Finding a system of revenue sharing which more equally benefits all stakeholders in the country – not just government officials and armed combatants – has thus occupied the thoughts of Myanmar’s leadership in the post-military regime era. One example of this was in 2011, when President Thein Sein announced that the development of the Chinese-financed Myitstone Dam on the Irrawaddy River would be suspended. This move was influenced by public opinion, which regarded the dam as a flood hazard (with the potential of flooding 700 square miles around it) and as largely profiting China (as it was predicted to consume 70% of the dam’s profits and 90% of its electricity). Since then, the country has passed an Environmental Conservation Law in 2012 which includes guidance for development, and has been a member of the Extractive Industries Transparency Initiative since 2014.

The Natural Resource Governance Institute, however, remarks that “almost no information is available on the management of the extractive sector” in Myanmar, citing the lack of a freedom of information law and no requirement for environmental and social impact assessments among its factors contributing to their judgment. Concerns have also been raised that the country has not come up with clear mechanisms for conflict resolution over land-use. Furthermore, given ever-increasing FDI from China and others on dams and other natural resource-related projects, there are worries that the “Hydrocarbons and Mining Trumps Everything” mentality will continue to take precedence over more environmentally-sustainable policies.

While illegal exports and land-use conflicts remain a challenge towards ensuring that revenues from Myanmar’s natural resources reach its population, it is still critical that  revenues currently gained are reinvested in social development if the country is to successfully re-emerge as an influential – and independent – player in the region. UNICEF, for example, estimates that one teacher per grade in a Burmese primary school is equal to “8 days, 8 hours, and 31 minutes of the 2012 government revenue from natural gas exports“; that funding 6.76 million vaccines for Burmese children is equal to 0.87% of revenue from two new gas projects; and that a 500 Kyat ($0.38) per day universal benefit for every child under five is equal to “just over one quarter of Myanmar’s 2010 sales from jade and gems auctions.”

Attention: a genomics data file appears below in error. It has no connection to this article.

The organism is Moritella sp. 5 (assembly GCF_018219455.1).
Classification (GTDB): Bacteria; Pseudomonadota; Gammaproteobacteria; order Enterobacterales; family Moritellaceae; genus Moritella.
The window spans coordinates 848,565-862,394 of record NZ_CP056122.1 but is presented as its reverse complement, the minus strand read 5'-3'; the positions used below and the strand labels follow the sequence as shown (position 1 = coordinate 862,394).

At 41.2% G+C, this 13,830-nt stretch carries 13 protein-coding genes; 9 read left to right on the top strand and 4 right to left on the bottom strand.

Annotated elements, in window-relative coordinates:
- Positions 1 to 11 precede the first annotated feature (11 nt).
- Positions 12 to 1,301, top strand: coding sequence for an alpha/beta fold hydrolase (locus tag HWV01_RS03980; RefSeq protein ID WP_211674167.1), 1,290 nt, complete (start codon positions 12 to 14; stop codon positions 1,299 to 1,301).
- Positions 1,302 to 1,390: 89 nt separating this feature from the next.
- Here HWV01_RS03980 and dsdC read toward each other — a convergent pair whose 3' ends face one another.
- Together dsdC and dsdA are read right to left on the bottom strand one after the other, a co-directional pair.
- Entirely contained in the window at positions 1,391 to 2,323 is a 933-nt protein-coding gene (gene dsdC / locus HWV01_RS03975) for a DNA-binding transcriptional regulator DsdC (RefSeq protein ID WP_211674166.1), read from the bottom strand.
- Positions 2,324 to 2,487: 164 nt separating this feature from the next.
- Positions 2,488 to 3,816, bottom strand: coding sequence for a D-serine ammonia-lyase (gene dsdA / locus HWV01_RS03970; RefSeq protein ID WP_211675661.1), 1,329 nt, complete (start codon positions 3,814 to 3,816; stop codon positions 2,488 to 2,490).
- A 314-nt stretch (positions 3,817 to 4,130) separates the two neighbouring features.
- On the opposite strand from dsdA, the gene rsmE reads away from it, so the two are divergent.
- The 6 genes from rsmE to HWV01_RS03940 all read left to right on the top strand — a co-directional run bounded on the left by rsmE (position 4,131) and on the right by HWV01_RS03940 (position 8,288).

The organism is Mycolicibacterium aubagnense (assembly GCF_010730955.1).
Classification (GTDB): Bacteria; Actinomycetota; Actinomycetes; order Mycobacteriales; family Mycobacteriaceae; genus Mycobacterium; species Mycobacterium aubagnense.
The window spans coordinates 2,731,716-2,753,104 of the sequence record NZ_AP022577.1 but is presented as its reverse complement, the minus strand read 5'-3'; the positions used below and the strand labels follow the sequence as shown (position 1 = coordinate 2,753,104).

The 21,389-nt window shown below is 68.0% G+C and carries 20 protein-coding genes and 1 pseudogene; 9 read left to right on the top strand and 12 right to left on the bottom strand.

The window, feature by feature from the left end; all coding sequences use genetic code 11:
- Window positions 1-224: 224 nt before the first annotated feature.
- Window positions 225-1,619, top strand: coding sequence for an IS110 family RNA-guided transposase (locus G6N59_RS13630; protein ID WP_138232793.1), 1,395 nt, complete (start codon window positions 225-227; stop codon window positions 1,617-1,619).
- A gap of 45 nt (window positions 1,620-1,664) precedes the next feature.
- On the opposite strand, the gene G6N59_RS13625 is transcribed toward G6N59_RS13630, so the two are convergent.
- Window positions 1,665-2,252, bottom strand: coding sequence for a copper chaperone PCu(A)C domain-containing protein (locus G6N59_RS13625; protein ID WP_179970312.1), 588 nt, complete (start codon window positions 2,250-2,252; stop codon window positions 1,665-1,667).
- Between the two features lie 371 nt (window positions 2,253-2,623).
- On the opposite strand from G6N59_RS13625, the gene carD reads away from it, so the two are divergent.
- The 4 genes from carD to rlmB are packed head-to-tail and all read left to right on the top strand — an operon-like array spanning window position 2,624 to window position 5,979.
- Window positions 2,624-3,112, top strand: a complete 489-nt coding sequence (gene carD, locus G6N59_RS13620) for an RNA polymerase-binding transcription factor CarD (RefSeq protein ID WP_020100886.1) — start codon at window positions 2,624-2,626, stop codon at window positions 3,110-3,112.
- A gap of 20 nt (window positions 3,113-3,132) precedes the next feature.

Given such potential benefits – among many others – it is high time to refocus on quality-of-life issues for the Burmese people while taking into consideration the health of the environment that sustains them.

RSVP for Ambassador Lynn’s address on 12/12, “The New Myanmar,” HERE.

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2 Responses to “The challenge of natural resource governance in Myanmar”

Trackbacks/Pingbacks

  1. Legacies of the Cold War in Asia: Myanmar | PISAspeak - December 15, 2016

    […] information on the country through our blog. Previously, we discussed the country’s challenges in natural resource governance. Stay tuned for one more post on Myanmar as part of our ongoing series, Climate Change and Sea […]

  2. Climate Change and Sea Level Rise in Asia: Myanmar | PISAspeak - December 29, 2016

    […] background information on the country through our blog. Previously, we discussed the country’s challenges in natural resource governance and the continued consequences of the Cold War. This post concludes the series with a focus on the […]